Five ‘silent’ stroke symptoms to be aware of

Advert warns to act FAST when you see signs of a stroke

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Strokes occur when blood supply to part of the brain is cut off. There can be different causes of this such as a blood clot or a blood vessel bursting. Whatever the cause, a stroke requires immediate medical attention.

The main signs someone is having a stroke are widely known, with the acronym “act FAST” serving as an easy way to remember them.

However, there are also less obvious signs to look out for – dubbed “silent” stroke symptoms by cardiovascular health specialists Vital Heart and Vein.

The health body explains: “Many people are aware of the obvious signs of a stroke such as an excess drooping of the face due to relaxed muscles, but the fact is, there can also be silent stroke symptoms.

“This means it is completely possible to have a stroke without even noticing.

“However, the results of having a stroke can have a huge effect on a person’s body, including permanent damage to the brain and brain cells.”

It warns: “A stroke that is followed by lesser-known or less obvious symptoms can sometimes be far more damaging to the brain and body as a whole.

“Those who do not know they have had a stroke may go longer leaving their bodies untreated for stroke prevention.”

Vital Heart and Vein lists five symptoms of a silent stroke as:

  • Sudden lack of balance
  • Temporary loss of basic muscle movement (bladder included)
  • Slight memory loss
  • Sudden changes in mood or personality
  • Issues with cognitive skills and ability.

“During any time, if any of these silent symptoms are noticed, an ambulance should be called immediately,” it says.

“Even if the individual claims that the symptoms are no longer apparent, medical help should be sought as soon as possible in case delayed complications arise following a stroke.”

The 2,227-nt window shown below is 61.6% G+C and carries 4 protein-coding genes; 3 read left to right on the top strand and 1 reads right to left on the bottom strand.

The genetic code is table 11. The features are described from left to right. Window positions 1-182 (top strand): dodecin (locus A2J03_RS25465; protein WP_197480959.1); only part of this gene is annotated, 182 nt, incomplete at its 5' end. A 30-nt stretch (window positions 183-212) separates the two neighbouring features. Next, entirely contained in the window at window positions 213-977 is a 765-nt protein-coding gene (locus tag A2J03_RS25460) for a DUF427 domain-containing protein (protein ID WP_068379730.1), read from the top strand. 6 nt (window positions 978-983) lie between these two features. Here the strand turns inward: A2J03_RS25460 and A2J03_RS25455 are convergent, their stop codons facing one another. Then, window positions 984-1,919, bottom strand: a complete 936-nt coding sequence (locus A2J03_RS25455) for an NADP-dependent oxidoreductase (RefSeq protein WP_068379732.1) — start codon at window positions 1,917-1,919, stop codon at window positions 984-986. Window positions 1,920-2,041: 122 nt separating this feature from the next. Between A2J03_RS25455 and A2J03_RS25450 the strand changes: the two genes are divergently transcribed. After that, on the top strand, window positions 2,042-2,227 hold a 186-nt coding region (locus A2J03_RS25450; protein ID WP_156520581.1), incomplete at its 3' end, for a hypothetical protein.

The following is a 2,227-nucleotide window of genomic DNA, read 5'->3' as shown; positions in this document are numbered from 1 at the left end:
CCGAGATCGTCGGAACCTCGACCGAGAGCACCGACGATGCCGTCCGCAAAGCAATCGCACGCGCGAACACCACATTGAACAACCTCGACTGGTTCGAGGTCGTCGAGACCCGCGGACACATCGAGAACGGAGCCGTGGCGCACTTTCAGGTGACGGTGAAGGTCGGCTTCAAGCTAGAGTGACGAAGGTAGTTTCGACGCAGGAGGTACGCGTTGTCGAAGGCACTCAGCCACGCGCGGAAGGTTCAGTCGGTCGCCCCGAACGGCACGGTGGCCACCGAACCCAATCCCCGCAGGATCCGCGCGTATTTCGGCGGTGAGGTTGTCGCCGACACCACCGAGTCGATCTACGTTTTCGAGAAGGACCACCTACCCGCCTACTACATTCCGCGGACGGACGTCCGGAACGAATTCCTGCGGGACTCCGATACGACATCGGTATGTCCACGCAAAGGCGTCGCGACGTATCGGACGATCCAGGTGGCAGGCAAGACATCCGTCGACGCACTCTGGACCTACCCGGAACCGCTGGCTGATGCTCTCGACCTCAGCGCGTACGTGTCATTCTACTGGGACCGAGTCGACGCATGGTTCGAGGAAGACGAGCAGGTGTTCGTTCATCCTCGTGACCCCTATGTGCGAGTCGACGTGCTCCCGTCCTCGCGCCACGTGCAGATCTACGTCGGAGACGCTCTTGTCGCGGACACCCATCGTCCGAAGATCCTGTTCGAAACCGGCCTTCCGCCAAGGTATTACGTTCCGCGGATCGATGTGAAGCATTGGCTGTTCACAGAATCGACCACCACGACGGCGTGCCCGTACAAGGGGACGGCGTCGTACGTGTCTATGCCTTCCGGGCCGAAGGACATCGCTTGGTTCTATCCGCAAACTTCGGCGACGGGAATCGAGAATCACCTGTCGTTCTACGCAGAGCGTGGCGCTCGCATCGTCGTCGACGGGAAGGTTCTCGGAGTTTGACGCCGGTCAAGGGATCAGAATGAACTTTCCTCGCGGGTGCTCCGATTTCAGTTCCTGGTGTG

The most common symptoms of a stroke to be aware of using the act FAST acronym are:

Face – The face may have dropped on one side, the person may not be able to smile, or their mouth or eye may have dropped.

Arms – The person with suspected stroke may not be able to lift both arms and keep them there because of weakness or numbness in one arm.

Speech – Their speech may be slurred or garbled, or the person may not be able to talk at all despite appearing to be awake; they may also have problems understanding what you’re saying to them.

Time – It’s time to dial 999 immediately if you see any of these signs or symptoms.

There are two main types of stroke, an ischaemic stroke and a haemorrhagic stroke.

Ischaemic strokes are far more common, accounting for about 85 percent of cases.

These are caused by a blood clot in the brain.

Whereas a haemorrhagic stroke occurs when a blood vessel supplying the brain bursts.

If you think you or someone you know is experiencing a stroke you should dial 999 immediately.

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